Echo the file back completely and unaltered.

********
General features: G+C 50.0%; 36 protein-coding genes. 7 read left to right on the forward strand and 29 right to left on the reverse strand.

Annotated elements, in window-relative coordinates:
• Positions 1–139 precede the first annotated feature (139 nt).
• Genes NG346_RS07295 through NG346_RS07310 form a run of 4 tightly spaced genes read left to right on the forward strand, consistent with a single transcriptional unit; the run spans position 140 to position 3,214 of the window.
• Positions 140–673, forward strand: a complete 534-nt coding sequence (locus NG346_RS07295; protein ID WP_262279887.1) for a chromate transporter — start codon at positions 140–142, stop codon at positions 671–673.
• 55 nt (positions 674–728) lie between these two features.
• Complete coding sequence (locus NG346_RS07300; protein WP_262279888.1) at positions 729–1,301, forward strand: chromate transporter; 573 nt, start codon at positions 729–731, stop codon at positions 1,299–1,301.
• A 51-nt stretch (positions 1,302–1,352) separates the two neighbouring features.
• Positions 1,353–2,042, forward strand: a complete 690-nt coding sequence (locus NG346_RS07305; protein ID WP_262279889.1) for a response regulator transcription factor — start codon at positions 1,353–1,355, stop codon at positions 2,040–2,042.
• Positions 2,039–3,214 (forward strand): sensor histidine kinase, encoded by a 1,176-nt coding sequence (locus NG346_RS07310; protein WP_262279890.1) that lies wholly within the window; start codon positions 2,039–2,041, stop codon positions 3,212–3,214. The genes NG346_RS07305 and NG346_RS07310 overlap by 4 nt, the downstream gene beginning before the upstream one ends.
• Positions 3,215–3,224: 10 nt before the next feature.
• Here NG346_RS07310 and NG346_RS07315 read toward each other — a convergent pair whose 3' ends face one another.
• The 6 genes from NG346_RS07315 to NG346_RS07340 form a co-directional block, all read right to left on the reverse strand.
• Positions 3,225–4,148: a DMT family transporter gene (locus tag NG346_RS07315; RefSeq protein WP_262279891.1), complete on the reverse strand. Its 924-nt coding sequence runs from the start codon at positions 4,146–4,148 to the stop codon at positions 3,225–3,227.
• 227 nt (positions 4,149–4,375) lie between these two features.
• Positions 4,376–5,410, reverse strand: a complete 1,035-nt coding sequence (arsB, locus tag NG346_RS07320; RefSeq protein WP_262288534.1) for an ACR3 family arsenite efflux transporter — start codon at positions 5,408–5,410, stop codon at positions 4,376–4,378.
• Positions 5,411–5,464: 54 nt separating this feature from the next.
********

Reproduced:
General features: G+C 50.0%; 36 protein-coding genes. 7 read left to right on the forward strand and 29 right to left on the reverse strand.

Annotated elements, in window-relative coordinates:
• Positions 1–139 precede the first annotated feature (139 nt).
• Genes NG346_RS07295 through NG346_RS07310 form a run of 4 tightly spaced genes read left to right on the forward strand, consistent with a single transcriptional unit; the run spans position 140 to position 3,214 of the window.
• Positions 140–673, forward strand: a complete 534-nt coding sequence (locus NG346_RS07295; protein ID WP_262279887.1) for a chromate transporter — start codon at positions 140–142, stop codon at positions 671–673.
• 55 nt (positions 674–728) lie between these two features.
• Complete coding sequence (locus NG346_RS07300; protein WP_262279888.1) at positions 729–1,301, forward strand: chromate transporter; 573 nt, start codon at positions 729–731, stop codon at positions 1,299–1,301.
• A 51-nt stretch (positions 1,302–1,352) separates the two neighbouring features.
• Positions 1,353–2,042, forward strand: a complete 690-nt coding sequence (locus NG346_RS07305; protein ID WP_262279889.1) for a response regulator transcription factor — start codon at positions 1,353–1,355, stop codon at positions 2,040–2,042.
• Positions 2,039–3,214 (forward strand): sensor histidine kinase, encoded by a 1,176-nt coding sequence (locus NG346_RS07310; protein WP_262279890.1) that lies wholly within the window; start codon positions 2,039–2,041, stop codon positions 3,212–3,214. The genes NG346_RS07305 and NG346_RS07310 overlap by 4 nt, the downstream gene beginning before the upstream one ends.
• Positions 3,215–3,224: 10 nt before the next feature.
• Here NG346_RS07310 and NG346_RS07315 read toward each other — a convergent pair whose 3' ends face one another.
• The 6 genes from NG346_RS07315 to NG346_RS07340 form a co-directional block, all read right to left on the reverse strand.
• Positions 3,225–4,148: a DMT family transporter gene (locus tag NG346_RS07315; RefSeq protein WP_262279891.1), complete on the reverse strand. Its 924-nt coding sequence runs from the start codon at positions 4,146–4,148 to the stop codon at positions 3,225–3,227.
• 227 nt (positions 4,149–4,375) lie between these two features.
• Positions 4,376–5,410, reverse strand: a complete 1,035-nt coding sequence (arsB, locus tag NG346_RS07320; RefSeq protein WP_262288534.1) for an ACR3 family arsenite efflux transporter — start codon at positions 5,408–5,410, stop codon at positions 4,376–4,378.
• Positions 5,411–5,464: 54 nt separating this feature from the next.